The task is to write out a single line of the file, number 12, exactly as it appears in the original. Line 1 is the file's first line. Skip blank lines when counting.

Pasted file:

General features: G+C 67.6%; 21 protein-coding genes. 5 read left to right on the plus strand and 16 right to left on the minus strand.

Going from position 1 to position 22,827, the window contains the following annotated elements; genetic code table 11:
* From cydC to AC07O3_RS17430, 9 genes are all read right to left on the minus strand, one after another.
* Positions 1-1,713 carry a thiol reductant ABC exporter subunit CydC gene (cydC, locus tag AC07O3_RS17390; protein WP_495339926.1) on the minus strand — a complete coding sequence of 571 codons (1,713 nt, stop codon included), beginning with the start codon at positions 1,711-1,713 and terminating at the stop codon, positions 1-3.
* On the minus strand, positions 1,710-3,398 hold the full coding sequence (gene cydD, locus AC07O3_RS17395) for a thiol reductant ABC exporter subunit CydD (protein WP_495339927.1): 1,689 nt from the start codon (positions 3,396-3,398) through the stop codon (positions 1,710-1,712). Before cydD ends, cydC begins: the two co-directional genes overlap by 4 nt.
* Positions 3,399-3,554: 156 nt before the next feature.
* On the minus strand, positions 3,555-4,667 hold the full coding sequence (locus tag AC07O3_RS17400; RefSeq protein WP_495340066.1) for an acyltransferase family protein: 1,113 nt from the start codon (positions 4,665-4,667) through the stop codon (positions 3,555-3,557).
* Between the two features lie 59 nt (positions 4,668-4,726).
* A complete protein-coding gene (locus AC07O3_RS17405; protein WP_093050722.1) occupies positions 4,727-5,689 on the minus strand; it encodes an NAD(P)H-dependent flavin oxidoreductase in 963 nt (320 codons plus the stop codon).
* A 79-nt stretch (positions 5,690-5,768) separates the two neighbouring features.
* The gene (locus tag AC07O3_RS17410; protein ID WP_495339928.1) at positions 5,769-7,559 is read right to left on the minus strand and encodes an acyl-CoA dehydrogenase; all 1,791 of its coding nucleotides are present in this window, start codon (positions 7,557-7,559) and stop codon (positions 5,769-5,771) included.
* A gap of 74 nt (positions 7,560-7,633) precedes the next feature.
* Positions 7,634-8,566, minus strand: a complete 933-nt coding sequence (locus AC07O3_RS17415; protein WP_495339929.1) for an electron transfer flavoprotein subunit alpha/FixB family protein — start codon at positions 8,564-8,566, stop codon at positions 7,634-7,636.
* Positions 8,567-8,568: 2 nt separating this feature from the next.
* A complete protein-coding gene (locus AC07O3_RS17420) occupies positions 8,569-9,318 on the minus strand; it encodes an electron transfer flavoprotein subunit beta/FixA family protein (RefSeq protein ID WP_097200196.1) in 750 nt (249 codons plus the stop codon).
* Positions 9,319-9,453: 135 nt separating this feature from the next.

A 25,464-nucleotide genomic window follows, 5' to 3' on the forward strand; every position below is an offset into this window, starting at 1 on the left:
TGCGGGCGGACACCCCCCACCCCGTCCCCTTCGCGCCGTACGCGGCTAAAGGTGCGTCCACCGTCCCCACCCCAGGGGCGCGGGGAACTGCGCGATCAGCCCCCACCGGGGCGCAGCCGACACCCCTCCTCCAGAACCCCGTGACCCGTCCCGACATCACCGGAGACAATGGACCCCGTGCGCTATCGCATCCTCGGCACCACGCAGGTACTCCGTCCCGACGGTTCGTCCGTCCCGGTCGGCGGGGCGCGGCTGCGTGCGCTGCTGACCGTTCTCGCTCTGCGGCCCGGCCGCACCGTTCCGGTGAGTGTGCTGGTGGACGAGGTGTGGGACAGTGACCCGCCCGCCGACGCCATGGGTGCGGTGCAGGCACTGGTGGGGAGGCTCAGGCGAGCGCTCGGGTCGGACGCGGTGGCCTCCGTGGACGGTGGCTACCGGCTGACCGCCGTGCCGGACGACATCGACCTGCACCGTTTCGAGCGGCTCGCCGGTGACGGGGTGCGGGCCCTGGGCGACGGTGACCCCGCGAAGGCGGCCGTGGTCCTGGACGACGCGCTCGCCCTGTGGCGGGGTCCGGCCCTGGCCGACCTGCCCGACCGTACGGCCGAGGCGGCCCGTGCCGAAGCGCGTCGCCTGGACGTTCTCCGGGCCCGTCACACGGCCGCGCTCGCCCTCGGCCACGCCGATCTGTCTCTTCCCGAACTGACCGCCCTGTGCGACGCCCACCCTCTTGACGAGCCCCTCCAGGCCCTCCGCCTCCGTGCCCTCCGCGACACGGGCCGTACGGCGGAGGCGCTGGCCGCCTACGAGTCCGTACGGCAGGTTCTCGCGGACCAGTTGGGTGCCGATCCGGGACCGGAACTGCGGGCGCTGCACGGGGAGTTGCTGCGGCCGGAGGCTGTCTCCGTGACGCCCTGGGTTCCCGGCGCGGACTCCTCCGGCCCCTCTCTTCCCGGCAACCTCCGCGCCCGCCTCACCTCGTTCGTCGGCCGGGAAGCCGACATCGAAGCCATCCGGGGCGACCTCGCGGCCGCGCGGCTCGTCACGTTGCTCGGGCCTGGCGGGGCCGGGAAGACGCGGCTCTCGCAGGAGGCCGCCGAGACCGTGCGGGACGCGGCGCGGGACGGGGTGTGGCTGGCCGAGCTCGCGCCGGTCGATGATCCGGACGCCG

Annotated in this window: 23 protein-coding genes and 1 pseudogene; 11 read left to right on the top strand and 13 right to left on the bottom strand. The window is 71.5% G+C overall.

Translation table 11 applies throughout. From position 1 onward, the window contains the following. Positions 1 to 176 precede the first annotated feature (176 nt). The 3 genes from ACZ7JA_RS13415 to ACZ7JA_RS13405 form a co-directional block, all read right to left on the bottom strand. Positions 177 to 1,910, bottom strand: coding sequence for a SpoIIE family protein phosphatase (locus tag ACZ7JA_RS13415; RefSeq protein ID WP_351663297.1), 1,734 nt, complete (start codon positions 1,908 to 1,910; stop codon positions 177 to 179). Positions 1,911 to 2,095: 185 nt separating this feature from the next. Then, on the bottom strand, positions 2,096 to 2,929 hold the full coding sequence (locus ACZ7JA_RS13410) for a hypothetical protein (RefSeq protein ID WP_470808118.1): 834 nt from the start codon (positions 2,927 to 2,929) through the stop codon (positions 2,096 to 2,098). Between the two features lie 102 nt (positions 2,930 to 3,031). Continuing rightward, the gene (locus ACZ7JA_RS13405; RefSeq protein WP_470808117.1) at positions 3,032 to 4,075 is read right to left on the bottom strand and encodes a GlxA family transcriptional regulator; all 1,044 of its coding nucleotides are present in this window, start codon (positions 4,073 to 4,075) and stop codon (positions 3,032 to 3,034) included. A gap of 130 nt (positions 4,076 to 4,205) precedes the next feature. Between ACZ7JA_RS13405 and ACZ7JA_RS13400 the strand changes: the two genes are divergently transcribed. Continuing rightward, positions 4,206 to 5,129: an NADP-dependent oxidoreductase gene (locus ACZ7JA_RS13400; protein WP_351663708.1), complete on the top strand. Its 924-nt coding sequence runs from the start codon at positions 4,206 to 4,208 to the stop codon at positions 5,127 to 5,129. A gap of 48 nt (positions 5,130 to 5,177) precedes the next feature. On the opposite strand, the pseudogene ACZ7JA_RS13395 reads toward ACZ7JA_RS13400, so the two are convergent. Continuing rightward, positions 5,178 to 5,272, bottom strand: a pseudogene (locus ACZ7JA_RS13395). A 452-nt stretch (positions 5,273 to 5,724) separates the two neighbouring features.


* A gap of 74 nt (positions 7,560-7,633) precedes the next feature.